Have you ever returned from a ski vacation and felt an unrelenting need to scratch? External elements like wind and extreme temperatures changes can zap moisture from the outer layer of your skin, causing a tight, itchy sensation. This is often accompanied by flaking, regardless of the amount of oil on your skin’s surface. At their extremes, sunburn, windburn, and dryness are just some of the factors that might try to steal your glow this ski season. Prepping your skin for your ski trip is a must.
We have you covered with these handy tips to combat your skincare woes and to keep you and your skin happy on your vacation.
Did you know? … UVA radiation (i.e. longer wavelength) goes deeper into the skin and is responsible for wrinkles and skin cancer, tanning or burning, while UVB radiation (i.e. shorter wavelength) gets through the skin’s top layers and is the main culprit for the red / brown faces.
Why? At mountain heights altitudes, the air is exceptionally dry, oxygen is low, and the sun is powerful, even on a cloudy day. The two main factors for this are (i) the atmosphere is thinner so less ultra-violet (UV) radiation is filtered out before it hits your face and (ii) the whiteness of the snow reflects sunlight back upwards as you head down the slopes, giving a double helping of UV.
As a result, spending most of the day out means some level of sun damage is inevitable without proper care – so what can you do to help yourself?
- Look for high SPF: With the long days in the sun, choose a high SPF cream.
- Don’t forget your UVA protection: SPF factors show how much protection a cream gives from UVB rays. However most creams also have UVA protection. In the UK, this is indicated by a circle on the packaging with “UVA” inside it or in the US “PA” with stars shown next to it. The stars show the strength and we advice going above 3 stars. A maximum of five stars gives the maximum factor, e.g. SPF 30 with five stars gives factor 30 UVA protection.
- Apply the cream generously to cover face and neck and ideally before breakfast. Why? It gives it time to sink in for maximum effectiveness as well as time to dry to avoid staining.
- Use a separate SPF, the SPF in your foundation or moisturiser is unlikely to be high enough to prevent burning on the slopes especially as you’re less likely to put enough on to get the full SPF effect.
- Finally, choose water resistant and reapply regularly.
- Prevention is the best treatment, but if you still get burned, do these
- Treat it promptly: Application of an anti-inflammatory or even steroid creams should be a first line of treatment.
- Stay well hydrated because burns draw fluids to the skin’s surface.
- Stick with cool showers or baths and avoid excessively drying soaps and irritants
- Hydrate skin and opt for moisturisers rich in antioxidants and vitamins that will nourish and promote healing.
Windburn refers to the redness, irritation, dryness and a burning sensation your skin might endure after spending time outdoors in the cold, windy air. It feels very similar to sunburn.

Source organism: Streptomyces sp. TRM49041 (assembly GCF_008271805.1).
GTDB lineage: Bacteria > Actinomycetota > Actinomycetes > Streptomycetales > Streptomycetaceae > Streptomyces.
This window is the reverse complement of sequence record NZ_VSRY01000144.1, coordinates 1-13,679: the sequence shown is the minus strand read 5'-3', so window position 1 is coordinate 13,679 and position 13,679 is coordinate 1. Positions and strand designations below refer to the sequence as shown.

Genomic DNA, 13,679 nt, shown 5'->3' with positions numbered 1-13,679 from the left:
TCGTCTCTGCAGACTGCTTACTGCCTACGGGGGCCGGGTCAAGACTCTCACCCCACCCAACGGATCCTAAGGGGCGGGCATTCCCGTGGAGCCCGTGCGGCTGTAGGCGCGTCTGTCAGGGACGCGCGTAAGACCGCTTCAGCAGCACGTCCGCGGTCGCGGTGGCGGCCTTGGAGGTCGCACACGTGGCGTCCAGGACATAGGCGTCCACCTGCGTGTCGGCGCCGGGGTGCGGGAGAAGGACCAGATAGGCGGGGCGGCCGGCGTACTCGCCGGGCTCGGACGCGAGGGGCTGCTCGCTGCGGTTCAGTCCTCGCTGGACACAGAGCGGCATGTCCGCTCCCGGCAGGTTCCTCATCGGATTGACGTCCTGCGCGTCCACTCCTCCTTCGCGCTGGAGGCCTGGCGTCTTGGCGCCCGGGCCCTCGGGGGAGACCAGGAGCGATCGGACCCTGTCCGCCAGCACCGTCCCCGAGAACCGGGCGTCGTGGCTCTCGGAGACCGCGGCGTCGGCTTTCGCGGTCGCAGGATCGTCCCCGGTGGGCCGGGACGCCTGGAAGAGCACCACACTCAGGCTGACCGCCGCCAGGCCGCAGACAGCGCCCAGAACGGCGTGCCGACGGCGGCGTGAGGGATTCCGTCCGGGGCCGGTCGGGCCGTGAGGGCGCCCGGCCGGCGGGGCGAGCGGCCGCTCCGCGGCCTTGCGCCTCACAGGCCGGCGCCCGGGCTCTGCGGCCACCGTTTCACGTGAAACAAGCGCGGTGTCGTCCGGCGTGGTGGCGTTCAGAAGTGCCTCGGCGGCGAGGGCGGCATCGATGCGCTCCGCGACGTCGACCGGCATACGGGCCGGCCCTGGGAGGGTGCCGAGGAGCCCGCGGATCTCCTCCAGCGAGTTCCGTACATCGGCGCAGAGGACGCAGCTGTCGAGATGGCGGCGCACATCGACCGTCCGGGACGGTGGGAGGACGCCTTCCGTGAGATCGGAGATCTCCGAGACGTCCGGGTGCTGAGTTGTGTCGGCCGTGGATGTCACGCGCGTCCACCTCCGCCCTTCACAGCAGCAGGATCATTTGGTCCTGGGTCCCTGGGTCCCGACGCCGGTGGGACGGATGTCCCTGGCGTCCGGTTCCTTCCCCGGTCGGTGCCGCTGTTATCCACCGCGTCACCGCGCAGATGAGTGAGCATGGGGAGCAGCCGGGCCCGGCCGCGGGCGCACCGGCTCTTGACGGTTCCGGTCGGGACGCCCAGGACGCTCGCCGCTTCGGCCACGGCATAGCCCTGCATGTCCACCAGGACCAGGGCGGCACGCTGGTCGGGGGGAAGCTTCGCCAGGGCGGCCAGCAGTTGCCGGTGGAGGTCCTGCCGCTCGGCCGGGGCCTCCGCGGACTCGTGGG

Why? Low temperatures combined with low oxygen and humidity parches the skin of its natural oils. One of the side effects of parched and dehydrated skin is a dull complexion. So if you have you ever wondered why your skin feels so leathery or is even lacking in it’s usual lustre on the slopes – now you know why.
- Much like sunburn, prevention is the same. Covering up to minimise skin exposed to the elements is essential.
- For the areas you can’t cover up, a super hydrating moisturiser in addition to your sunblock, will also act like a skin barrier. Look out for ingredients such as
- Essential fatty acids (EFAs or Omegas) rebuild the hydrolipidic film. This is a light protective film that covers your skin, it mainly consists of perspiration, water, sebum and lipids. EFAs hydrate and strengthen the skins barrier function by locking in moisture and preventing loss by evaporation.
- Humectants such as hyaluronic acid draws moisture from the air into the skin.
- Oils really do come into their own for winter skin.
- They are power-packed with these EFAs, oils such as Chia Seed found in LBB’s A-Game have the perfect balance of superior Omega 3 and Omega 6 essential fatty acids to seal in moisture and help build collagen – both essential for youthful, plump looking skin.
- Lightweight oils like Moringa and Marula form the perfect carriers, and are also anti-inflammatory and antibacterial, so soothe and help keep off skin irritating bacteria.
- Oils like Kahai and Rosehip, rich in Vitamin A are important and stimulate cell production and growth.
- Finally, skin treats like Ceramides are especially beneficial as they work to help firm skin, reduce fine lines and leave skin smooth, supple and glowing.
Treating Skin : When and How?
Oils should ideally be applied to damp skin post cleansing to seal in that added moisture. With age, skin cell renewal slows down and it can take longer for fresh, newer cells to form. Overnight is the best time for your skin to recover as it is protected from external aggressors. Cloaking skin at the end of each day in an intensive hydrating overnight cream or mask is a great way to optimise and stimulate skin’s natural cell renewal, and prolong its vitality as you sleep.
The Good news: LBB’s A-Game, is a super versatile top-to-toe ultra-hydrating balm that combines all of these ingredients. And as it’s a travel friendly stick balm, its is the perfect solution for travelling and having on the slopes for those on-the-run touch ups. 100% natural free from synthetic ingredients, its great for soothing raw skin and even on areas such as around the eyes where skin in thinner and more vulnerable.
It’s no surprise, LBB’s A-Game was voted here by the Independent as it’s top pick of skincare products to revive lack-lustre, dehydrated and hungover skin.
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